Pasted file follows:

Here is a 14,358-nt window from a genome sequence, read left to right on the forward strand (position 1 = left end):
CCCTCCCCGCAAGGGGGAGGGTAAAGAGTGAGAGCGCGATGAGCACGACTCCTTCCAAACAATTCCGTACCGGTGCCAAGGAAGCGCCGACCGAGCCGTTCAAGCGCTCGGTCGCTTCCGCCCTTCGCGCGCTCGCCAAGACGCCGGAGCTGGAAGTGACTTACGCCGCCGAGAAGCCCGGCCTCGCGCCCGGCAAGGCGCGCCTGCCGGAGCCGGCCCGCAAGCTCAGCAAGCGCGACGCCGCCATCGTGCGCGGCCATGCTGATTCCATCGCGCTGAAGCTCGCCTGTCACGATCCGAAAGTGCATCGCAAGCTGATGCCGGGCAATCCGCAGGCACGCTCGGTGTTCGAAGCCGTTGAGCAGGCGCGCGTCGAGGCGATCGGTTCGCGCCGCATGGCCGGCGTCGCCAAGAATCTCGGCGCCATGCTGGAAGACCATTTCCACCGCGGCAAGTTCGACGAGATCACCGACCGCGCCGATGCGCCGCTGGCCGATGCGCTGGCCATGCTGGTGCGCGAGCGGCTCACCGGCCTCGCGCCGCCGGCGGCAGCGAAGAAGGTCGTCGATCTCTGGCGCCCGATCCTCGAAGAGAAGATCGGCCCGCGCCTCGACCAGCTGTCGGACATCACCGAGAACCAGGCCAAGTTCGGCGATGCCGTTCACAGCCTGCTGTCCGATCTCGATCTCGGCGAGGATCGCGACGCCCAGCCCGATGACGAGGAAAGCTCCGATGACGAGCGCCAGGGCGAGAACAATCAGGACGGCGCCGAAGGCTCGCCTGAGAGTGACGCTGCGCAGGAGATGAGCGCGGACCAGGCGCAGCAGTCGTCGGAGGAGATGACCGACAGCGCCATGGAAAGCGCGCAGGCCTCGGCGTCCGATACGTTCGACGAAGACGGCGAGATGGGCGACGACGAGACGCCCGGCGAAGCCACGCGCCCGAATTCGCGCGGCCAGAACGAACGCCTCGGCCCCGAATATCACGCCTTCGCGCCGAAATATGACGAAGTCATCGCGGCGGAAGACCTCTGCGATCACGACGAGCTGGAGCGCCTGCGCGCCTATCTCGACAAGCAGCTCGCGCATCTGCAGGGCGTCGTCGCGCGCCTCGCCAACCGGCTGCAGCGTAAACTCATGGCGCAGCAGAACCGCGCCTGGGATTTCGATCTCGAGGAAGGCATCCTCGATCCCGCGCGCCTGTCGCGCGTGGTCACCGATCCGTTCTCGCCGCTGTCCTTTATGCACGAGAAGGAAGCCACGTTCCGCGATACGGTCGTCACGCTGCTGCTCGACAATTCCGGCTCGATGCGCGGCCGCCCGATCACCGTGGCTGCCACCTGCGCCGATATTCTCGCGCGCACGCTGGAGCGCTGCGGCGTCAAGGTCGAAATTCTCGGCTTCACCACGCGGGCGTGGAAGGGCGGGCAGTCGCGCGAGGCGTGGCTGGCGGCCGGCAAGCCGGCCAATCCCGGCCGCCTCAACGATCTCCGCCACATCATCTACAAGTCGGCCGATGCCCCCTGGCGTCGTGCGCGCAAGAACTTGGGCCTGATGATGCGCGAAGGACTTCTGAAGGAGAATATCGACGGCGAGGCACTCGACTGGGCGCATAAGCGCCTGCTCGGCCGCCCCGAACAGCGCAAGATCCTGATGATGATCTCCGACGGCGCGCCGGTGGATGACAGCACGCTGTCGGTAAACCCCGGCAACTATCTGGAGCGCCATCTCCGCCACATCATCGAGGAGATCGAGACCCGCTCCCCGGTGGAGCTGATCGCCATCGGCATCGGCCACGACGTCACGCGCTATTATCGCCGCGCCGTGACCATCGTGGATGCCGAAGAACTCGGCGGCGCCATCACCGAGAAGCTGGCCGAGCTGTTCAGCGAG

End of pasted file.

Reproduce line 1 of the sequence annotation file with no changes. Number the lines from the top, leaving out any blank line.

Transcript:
Here is a 14,358-nt window from a genome sequence, read left to right on the forward strand (position 1 = left end):